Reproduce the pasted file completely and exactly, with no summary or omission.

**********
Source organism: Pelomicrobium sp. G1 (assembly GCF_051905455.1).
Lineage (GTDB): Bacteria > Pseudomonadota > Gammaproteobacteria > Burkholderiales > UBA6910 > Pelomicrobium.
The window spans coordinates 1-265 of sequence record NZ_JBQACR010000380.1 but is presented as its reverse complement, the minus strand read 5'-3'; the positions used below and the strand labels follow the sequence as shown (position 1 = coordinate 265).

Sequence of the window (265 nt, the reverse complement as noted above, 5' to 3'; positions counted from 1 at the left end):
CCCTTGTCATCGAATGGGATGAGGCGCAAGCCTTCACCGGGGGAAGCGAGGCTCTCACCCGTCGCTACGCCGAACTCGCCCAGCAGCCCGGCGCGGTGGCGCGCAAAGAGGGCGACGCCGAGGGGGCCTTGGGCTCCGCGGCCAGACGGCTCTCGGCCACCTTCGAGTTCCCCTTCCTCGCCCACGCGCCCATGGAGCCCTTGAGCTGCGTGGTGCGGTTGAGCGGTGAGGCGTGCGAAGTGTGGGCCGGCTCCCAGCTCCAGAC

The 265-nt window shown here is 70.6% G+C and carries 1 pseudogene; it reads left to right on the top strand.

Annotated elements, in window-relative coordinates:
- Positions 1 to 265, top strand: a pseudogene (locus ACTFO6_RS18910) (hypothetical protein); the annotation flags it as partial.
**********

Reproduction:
Source organism: Pelomicrobium sp. G1 (assembly GCF_051905455.1).
Lineage (GTDB): Bacteria > Pseudomonadota > Gammaproteobacteria > Burkholderiales > UBA6910 > Pelomicrobium.
The window spans coordinates 1-265 of sequence record NZ_JBQACR010000380.1 but is presented as its reverse complement, the minus strand read 5'-3'; the positions used below and the strand labels follow the sequence as shown (position 1 = coordinate 265).

Sequence of the window (265 nt, the reverse complement as noted above, 5' to 3'; positions counted from 1 at the left end):
CCCTTGTCATCGAATGGGATGAGGCGCAAGCCTTCACCGGGGGAAGCGAGGCTCTCACCCGTCGCTACGCCGAACTCGCCCAGCAGCCCGGCGCGGTGGCGCGCAAAGAGGGCGACGCCGAGGGGGCCTTGGGCTCCGCGGCCAGACGGCTCTCGGCCACCTTCGAGTTCCCCTTCCTCGCCCACGCGCCCATGGAGCCCTTGAGCTGCGTGGTGCGGTTGAGCGGTGAGGCGTGCGAAGTGTGGGCCGGCTCCCAGCTCCAGAC

The 265-nt window shown here is 70.6% G+C and carries 1 pseudogene; it reads left to right on the top strand.

Annotated elements, in window-relative coordinates:
- Positions 1 to 265, top strand: a pseudogene (locus ACTFO6_RS18910) (hypothetical protein); the annotation flags it as partial.